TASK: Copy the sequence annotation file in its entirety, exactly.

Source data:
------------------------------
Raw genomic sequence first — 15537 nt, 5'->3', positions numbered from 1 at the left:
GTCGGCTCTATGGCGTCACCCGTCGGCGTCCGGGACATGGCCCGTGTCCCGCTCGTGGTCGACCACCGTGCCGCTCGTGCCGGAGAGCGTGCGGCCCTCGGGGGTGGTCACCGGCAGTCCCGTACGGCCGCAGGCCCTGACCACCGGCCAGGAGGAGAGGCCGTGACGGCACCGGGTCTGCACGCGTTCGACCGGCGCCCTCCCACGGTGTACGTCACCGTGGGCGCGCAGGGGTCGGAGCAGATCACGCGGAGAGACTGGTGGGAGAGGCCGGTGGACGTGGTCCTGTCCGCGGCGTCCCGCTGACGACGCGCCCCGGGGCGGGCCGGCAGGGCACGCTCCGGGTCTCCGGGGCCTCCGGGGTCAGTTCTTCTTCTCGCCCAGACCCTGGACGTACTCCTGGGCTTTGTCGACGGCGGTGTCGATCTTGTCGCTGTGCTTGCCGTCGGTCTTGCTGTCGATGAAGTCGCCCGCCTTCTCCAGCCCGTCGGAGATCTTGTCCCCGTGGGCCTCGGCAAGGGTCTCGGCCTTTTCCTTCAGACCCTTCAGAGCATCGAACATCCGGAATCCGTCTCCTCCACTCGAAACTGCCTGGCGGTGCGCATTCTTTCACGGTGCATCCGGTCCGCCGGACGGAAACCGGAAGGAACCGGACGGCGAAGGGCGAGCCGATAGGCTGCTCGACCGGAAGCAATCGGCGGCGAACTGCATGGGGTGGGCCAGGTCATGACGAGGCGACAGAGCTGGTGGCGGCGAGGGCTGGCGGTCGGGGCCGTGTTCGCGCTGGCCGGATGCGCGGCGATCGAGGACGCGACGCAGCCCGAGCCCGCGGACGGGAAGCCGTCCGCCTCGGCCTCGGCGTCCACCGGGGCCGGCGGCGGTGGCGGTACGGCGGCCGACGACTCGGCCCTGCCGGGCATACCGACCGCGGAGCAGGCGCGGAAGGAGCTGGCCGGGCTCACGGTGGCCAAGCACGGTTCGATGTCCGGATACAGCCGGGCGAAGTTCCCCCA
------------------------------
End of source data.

Raw genomic sequence first — 15537 nt, 5'->3', positions numbered from 1 at the left:
GTCGGCTCTATGGCGTCACCCGTCGGCGTCCGGGACATGGCCCGTGTCCCGCTCGTGGTCGACCACCGTGCCGCTCGTGCCGGAGAGCGTGCGGCCCTCGGGGGTGGTCACCGGCAGTCCCGTACGGCCGCAGGCCCTGACCACCGGCCAGGAGGAGAGGCCGTGACGGCACCGGGTCTGCACGCGTTCGACCGGCGCCCTCCCACGGTGTACGTCACCGTGGGCGCGCAGGGGTCGGAGCAGATCACGCGGAGAGACTGGTGGGAGAGGCCGGTGGACGTGGTCCTGTCCGCGGCGTCCCGCTGACGACGCGCCCCGGGGCGGGCCGGCAGGGCACGCTCCGGGTCTCCGGGGCCTCCGGGGTCAGTTCTTCTTCTCGCCCAGACCCTGGACGTACTCCTGGGCTTTGTCGACGGCGGTGTCGATCTTGTCGCTGTGCTTGCCGTCGGTCTTGCTGTCGATGAAGTCGCCCGCCTTCTCCAGCCCGTCGGAGATCTTGTCCCCGTGGGCCTCGGCAAGGGTCTCGGCCTTTTCCTTCAGACCCTTCAGAGCATCGAACATCCGGAATCCGTCTCCTCCACTCGAAACTGCCTGGCGGTGCGCATTCTTTCACGGTGCATCCGGTCCGCCGGACGGAAACCGGAAGGAACCGGACGGCGAAGGGCGAGCCGATAGGCTGCTCGACCGGAAGCAATCGGCGGCGAACTGCATGGGGTGGGCCAGGTCATGACGAGGCGACAGAGCTGGTGGCGGCGAGGGCTGGCGGTCGGGGCCGTGTTCGCGCTGGCCGGATGCGCGGCGATCGAGGACGCGACGCAGCCCGAGCCCGCGGACGGGAAGCCGTCCGCCTCGGCCTCGGCGTCCACCGGGGCCGGCGGCGGTGGCGGTACGGCGGCCGACGACTCGGCCCTGCCGGGCATACCGACCGCGGAGCAGGCGCGGAAGGAGCTGGCCGGGCTCACGGTGGCCAAGCACGGTTCGATGTCCGGATACAGCCGGGCGAAGTTCCCCCA